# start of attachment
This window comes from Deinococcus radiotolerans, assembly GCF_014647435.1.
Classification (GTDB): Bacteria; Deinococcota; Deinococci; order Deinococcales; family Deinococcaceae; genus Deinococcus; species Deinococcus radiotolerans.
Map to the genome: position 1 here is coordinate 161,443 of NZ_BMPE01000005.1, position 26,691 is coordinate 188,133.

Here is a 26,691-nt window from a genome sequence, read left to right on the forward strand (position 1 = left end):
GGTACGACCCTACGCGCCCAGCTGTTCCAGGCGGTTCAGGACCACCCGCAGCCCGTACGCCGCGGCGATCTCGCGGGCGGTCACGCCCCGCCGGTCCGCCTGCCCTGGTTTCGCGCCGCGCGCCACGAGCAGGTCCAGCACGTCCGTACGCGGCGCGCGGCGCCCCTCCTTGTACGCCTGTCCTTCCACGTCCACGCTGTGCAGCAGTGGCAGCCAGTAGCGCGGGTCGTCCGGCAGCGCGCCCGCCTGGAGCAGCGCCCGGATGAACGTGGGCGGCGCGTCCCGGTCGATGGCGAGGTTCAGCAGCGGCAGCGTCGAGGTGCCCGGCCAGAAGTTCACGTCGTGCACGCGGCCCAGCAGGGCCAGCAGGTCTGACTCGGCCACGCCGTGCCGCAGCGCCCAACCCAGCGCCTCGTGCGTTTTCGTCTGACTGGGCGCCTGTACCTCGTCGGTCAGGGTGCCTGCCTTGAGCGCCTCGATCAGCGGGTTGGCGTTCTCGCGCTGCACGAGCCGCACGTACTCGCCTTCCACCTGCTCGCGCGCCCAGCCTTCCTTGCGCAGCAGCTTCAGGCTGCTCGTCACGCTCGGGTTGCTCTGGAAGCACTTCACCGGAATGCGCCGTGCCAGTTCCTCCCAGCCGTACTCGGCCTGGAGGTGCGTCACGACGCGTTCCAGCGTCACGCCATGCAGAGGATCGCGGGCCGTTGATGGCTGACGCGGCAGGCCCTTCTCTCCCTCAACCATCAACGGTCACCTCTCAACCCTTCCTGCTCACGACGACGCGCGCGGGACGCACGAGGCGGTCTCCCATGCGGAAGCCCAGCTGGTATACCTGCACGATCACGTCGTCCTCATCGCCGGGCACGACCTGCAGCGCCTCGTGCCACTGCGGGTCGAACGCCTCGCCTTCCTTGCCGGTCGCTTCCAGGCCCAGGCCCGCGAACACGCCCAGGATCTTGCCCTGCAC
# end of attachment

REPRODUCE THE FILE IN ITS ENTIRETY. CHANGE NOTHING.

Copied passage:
This window comes from Deinococcus radiotolerans, assembly GCF_014647435.1.
Classification (GTDB): Bacteria; Deinococcota; Deinococci; order Deinococcales; family Deinococcaceae; genus Deinococcus; species Deinococcus radiotolerans.
Map to the genome: position 1 here is coordinate 161,443 of NZ_BMPE01000005.1, position 26,691 is coordinate 188,133.

Here is a 26,691-nt window from a genome sequence, read left to right on the forward strand (position 1 = left end):
GGTACGACCCTACGCGCCCAGCTGTTCCAGGCGGTTCAGGACCACCCGCAGCCCGTACGCCGCGGCGATCTCGCGGGCGGTCACGCCCCGCCGGTCCGCCTGCCCTGGTTTCGCGCCGCGCGCCACGAGCAGGTCCAGCACGTCCGTACGCGGCGCGCGGCGCCCCTCCTTGTACGCCTGTCCTTCCACGTCCACGCTGTGCAGCAGTGGCAGCCAGTAGCGCGGGTCGTCCGGCAGCGCGCCCGCCTGGAGCAGCGCCCGGATGAACGTGGGCGGCGCGTCCCGGTCGATGGCGAGGTTCAGCAGCGGCAGCGTCGAGGTGCCCGGCCAGAAGTTCACGTCGTGCACGCGGCCCAGCAGGGCCAGCAGGTCTGACTCGGCCACGCCGTGCCGCAGCGCCCAACCCAGCGCCTCGTGCGTTTTCGTCTGACTGGGCGCCTGTACCTCGTCGGTCAGGGTGCCTGCCTTGAGCGCCTCGATCAGCGGGTTGGCGTTCTCGCGCTGCACGAGCCGCACGTACTCGCCTTCCACCTGCTCGCGCGCCCAGCCTTCCTTGCGCAGCAGCTTCAGGCTGCTCGTCACGCTCGGGTTGCTCTGGAAGCACTTCACCGGAATGCGCCGTGCCAGTTCCTCCCAGCCGTACTCGGCCTGGAGGTGCGTCACGACGCGTTCCAGCGTCACGCCATGCAGAGGATCGCGGGCCGTTGATGGCTGACGCGGCAGGCCCTTCTCTCCCTCAACCATCAACGGTCACCTCTCAACCCTTCCTGCTCACGACGACGCGCGCGGGACGCACGAGGCGGTCTCCCATGCGGAAGCCCAGCTGGTATACCTGCACGATCACGTCGTCCTCATCGCCGGGCACGACCTGCAGCGCCTCGTGCCACTGCGGGTCGAACGCCTCGCCTTCCTTGCCGGTCGCTTCCAGGCCCAGGCCCGCGAACACGCCCAGGATCTTGCCCTGCAC